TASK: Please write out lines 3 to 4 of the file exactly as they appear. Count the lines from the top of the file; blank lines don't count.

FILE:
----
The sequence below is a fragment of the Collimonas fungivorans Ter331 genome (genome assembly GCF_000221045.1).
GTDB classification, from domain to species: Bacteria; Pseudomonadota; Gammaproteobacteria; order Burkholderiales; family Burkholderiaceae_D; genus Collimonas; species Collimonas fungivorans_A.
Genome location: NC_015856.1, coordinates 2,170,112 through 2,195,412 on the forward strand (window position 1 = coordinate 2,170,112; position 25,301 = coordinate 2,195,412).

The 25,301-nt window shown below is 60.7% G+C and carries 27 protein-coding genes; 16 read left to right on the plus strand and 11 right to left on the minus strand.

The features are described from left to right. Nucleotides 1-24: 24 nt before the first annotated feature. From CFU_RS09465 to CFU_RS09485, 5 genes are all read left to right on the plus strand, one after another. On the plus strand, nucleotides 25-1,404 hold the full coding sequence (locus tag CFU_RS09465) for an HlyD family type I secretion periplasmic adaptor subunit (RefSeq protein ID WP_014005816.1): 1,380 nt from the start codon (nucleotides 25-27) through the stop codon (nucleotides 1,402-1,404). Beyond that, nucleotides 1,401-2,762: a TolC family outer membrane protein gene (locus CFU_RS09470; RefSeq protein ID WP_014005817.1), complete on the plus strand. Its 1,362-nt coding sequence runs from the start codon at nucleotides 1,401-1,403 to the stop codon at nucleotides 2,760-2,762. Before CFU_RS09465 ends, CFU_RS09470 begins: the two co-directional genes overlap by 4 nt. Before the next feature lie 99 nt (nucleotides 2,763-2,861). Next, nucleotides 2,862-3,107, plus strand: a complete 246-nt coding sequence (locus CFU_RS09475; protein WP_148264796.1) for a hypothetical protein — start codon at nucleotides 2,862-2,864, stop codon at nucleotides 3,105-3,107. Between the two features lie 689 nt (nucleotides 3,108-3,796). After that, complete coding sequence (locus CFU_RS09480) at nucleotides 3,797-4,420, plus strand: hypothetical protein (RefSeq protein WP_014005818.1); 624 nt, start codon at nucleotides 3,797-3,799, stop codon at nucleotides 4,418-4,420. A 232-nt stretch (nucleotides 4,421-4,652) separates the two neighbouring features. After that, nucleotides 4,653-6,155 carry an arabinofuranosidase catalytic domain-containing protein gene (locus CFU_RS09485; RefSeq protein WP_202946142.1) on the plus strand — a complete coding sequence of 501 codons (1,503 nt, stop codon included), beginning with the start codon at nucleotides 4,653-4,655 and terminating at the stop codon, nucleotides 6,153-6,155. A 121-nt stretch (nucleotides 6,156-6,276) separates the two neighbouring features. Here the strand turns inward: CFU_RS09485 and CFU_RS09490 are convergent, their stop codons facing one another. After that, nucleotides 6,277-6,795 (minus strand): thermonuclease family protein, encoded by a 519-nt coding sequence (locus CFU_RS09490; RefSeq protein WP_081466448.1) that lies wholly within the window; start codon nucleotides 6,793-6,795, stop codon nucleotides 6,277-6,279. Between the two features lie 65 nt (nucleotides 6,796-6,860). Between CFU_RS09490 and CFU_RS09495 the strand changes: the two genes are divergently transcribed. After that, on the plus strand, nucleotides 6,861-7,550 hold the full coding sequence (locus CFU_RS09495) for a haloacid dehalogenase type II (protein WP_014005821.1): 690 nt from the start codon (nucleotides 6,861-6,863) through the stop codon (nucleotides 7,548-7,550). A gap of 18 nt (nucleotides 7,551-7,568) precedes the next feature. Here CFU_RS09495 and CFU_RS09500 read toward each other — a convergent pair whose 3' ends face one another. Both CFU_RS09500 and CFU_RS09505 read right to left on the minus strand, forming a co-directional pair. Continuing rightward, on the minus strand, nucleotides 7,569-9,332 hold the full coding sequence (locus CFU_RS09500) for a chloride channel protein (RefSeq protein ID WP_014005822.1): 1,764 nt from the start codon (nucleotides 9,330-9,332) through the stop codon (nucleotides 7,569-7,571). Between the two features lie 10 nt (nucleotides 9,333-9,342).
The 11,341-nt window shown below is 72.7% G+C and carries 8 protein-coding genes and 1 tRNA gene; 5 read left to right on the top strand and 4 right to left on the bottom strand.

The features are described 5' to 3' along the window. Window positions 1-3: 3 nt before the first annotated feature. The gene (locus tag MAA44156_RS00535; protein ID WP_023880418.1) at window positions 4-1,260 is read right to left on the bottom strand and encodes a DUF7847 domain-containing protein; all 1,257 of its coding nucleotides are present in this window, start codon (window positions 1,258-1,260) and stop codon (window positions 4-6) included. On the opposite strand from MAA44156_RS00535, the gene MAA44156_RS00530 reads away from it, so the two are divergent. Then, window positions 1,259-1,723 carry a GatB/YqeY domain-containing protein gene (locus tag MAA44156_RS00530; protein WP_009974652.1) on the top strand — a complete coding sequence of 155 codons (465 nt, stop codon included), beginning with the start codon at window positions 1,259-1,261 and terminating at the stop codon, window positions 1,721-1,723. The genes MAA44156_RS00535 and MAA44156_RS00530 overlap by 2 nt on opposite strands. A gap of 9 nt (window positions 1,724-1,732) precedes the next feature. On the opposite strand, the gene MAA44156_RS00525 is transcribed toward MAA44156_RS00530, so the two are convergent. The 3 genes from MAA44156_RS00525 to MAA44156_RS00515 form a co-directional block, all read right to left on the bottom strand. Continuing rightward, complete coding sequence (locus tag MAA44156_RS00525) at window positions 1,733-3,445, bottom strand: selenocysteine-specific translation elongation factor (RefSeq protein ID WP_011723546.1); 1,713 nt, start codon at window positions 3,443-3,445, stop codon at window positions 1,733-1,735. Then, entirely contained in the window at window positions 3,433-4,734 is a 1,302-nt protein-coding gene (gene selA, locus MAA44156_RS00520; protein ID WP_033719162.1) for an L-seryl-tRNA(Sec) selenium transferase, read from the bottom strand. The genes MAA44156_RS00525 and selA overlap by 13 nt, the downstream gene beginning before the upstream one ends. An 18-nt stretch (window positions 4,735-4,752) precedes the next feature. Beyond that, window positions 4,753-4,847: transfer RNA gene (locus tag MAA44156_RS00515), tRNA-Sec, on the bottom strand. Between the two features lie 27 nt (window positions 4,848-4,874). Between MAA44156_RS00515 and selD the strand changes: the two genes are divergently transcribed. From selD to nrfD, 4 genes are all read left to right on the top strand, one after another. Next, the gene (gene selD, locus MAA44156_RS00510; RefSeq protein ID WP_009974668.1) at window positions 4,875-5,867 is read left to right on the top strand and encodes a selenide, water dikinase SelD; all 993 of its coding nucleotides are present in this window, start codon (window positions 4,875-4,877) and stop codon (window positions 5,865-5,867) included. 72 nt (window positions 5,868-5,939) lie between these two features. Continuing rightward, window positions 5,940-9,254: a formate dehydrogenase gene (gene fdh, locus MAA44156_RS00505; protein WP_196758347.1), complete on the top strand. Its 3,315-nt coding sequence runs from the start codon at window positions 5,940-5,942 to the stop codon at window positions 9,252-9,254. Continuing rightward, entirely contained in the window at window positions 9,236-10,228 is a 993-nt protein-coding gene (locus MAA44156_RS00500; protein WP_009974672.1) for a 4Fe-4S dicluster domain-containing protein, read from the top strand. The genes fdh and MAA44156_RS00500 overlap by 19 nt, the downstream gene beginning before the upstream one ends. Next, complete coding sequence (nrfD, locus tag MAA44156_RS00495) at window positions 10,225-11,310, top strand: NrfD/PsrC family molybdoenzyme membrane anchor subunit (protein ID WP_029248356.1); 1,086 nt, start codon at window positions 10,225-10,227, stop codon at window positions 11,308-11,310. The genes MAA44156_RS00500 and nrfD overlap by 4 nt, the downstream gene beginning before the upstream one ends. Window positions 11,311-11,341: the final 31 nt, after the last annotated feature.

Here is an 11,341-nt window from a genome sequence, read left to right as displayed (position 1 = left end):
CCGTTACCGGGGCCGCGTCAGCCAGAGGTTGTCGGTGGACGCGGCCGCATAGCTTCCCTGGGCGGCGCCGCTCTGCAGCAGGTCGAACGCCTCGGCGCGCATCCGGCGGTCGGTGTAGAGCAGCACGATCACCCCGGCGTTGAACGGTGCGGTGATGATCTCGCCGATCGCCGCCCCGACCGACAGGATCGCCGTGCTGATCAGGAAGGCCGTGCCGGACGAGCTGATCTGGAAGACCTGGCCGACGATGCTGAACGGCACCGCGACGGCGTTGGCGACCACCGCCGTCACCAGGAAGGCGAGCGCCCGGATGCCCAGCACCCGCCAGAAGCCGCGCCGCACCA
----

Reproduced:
Genome location: NC_015856.1, coordinates 2,170,112 through 2,195,412 on the forward strand (window position 1 = coordinate 2,170,112; position 25,301 = coordinate 2,195,412).

The 25,301-nt window shown below is 60.7% G+C and carries 27 protein-coding genes; 16 read left to right on the plus strand and 11 right to left on the minus strand.